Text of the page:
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Figuring out your ideal career

John Ross

Sr. Career Development Consultant at Massey University
Whether you have too many interests or none at all, no one said choosing a career would be easy. John Ross, Senior Career Development Consultant from Massey University advises where to start.

What made you want to become a career advisor?

Fundamentally, a desire to make a difference to the lives of others, and a belief in the value of education and of a broader student experience. I was also keen to find a role that would use and develop the skills that I felt I had, that was people-oriented and that meant I would continue to learn.  The role has given me all of this, and more.  

How did you get to your current position and how long have you occupied it?

I have been with Massey for almost fourteen years, having done a similar role in a university career service in England for the preceding thirteen. 

What does your work involve day-to-day?

  • Careers guidance to Massey students and recent graduates, face-to-face and on-line. Increasingly, this is delivered one-to-many, as opposed to one-to-one, through workshops, seminars and technology.
  • Development & maintenance of the Massey Career Centre web pages and student portal, career and labour market research and development/editing of on-line career resources.
  • Design and facilitation of career workshops and seminars, and development of associated materials, often in tandem with academic and other colleagues and with student clubs.
  • Participation in a range of outreach activities and facilitation of employer and alumni-led events. 

Advice for students and graduates

Where do I start when it comes to deciding upon an ideal career?

Without a doubt, realise that you are more than your qualifications.  Before deciding upon a career, and absolutely before applying for work, know yourself, what you want, what you can offer, what’s required and the difference that you want to make.

To find a role in which you’re happy and successful you should first assess factors such as your skills, interests, values, strengths and personality. Career services such as Massey’s can help you with this.  Indeed, we run a highly valued ‘Strengths@Massey’ programme for our students.

You can use this ‘self-appraisal’ to generate career ideas and can then look at options for which your qualifications might be required or expected.  Then, research what’s required to enter careers that appeal, typical employers of people in these roles and how they recruit and select. Consider any barriers that might get in the way of entering this role, how you might overcome these and people who may be able to help you.  

Crucially, realise that no career, or decision that you make now, is for life!

Should I focus on one career option, or come up with a whole list?

Probably neither. Certainly not one option but, equally, not too long a list.  It’s impossible to know everything that there is to know about every job and choosing and securing a role is often a job in itself.  It takes time, effort and resilience and starting to work your way through too long a list can lead to procrastination or even career paralysis!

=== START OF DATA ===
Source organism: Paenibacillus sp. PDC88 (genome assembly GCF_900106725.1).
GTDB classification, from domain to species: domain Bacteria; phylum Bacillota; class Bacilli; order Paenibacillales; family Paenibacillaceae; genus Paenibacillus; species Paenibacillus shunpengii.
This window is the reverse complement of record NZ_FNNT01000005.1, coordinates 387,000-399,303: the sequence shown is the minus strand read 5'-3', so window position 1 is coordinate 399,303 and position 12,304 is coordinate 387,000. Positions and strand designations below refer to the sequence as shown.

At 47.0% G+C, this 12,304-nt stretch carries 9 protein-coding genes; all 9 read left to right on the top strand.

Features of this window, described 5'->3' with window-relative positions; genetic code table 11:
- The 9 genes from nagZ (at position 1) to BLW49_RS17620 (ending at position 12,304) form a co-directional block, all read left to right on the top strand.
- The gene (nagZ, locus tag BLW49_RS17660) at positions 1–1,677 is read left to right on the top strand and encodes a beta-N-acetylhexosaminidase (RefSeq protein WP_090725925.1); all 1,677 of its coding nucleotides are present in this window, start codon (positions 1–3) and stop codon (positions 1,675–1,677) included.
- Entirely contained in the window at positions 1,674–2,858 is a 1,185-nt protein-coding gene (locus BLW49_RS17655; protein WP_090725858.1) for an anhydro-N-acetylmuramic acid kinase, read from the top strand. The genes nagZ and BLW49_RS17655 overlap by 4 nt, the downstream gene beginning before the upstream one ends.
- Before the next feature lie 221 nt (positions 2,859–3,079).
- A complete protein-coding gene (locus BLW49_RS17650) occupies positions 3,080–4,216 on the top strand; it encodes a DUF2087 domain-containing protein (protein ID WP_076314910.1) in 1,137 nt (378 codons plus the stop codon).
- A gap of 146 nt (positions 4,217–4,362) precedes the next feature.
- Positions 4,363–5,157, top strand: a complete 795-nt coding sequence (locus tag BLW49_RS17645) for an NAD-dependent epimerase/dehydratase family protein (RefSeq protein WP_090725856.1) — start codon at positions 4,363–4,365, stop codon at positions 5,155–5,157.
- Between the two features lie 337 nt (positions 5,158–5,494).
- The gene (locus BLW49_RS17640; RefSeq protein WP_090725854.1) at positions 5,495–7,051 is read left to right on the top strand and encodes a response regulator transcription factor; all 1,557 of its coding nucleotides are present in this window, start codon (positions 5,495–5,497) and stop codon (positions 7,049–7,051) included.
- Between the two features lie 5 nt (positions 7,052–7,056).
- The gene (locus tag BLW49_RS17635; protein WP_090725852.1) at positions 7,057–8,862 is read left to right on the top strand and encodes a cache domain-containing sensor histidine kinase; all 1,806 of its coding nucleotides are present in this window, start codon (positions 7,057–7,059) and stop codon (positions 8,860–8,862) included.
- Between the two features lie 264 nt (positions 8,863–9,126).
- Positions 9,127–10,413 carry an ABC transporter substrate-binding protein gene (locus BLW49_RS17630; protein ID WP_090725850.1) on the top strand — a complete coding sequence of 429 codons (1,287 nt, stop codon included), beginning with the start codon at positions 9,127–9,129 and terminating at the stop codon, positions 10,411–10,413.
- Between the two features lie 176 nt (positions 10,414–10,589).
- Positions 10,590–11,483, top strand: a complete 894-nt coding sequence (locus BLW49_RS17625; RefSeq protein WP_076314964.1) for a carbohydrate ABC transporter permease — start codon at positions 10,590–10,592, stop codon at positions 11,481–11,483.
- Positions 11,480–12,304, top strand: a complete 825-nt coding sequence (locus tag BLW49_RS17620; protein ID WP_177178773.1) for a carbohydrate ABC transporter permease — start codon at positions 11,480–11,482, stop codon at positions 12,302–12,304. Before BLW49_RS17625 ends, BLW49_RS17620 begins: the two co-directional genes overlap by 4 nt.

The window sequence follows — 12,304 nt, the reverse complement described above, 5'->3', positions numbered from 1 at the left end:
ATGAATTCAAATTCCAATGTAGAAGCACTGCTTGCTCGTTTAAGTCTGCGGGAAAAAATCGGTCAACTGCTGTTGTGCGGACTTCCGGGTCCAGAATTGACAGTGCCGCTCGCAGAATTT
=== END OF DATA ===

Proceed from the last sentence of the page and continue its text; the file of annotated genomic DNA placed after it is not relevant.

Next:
What are some good ways to get a feel for a career without committing to it right away?

Certainly, by trying to secure an internship or other form of work experience or voluntary work in the field.  Also, by finding people working in roles that appeal and asking to interview them for information. If you choose the latter approach, don’t take one person’s word for it.  Try to interview a number of people, who’ve been in the career for a range of periods of time, and from a number of related roles, organisations and levels of seniority.

What are some of the most important criteria for evaluating a career pathway?

I’d say that you’d need to look at the qualifications, skills and experience typically sought for that career.  Also, the numbers employed and whether numbers are likely to grow or contract. Also, where people typically work, who employs people into these roles and how they recruit and select

It’s also important to look at what the day-to-day work is like in reality, and at how this compares with what you know about yourself – your likes and dislikes, interests, values strengths and skills etc.  Then, think of the likely impact of technology in this career and explore how your career might develop. You also need to look at what you want from a career – e.g. earning potential, job security, opportunities for professional development, flexible working etc. and at any limitations you have in following a particular pathway – e.g. commitments, location, skill gaps and so on.

Is there a good way to rule out a career pathway, even if I haven’t had the chance to work in it yet?

No single good way, but a number. It’s important to consider a career’s ‘fit’ with you, and for this you’ll first need to know yourself – your skills, interests and values etc.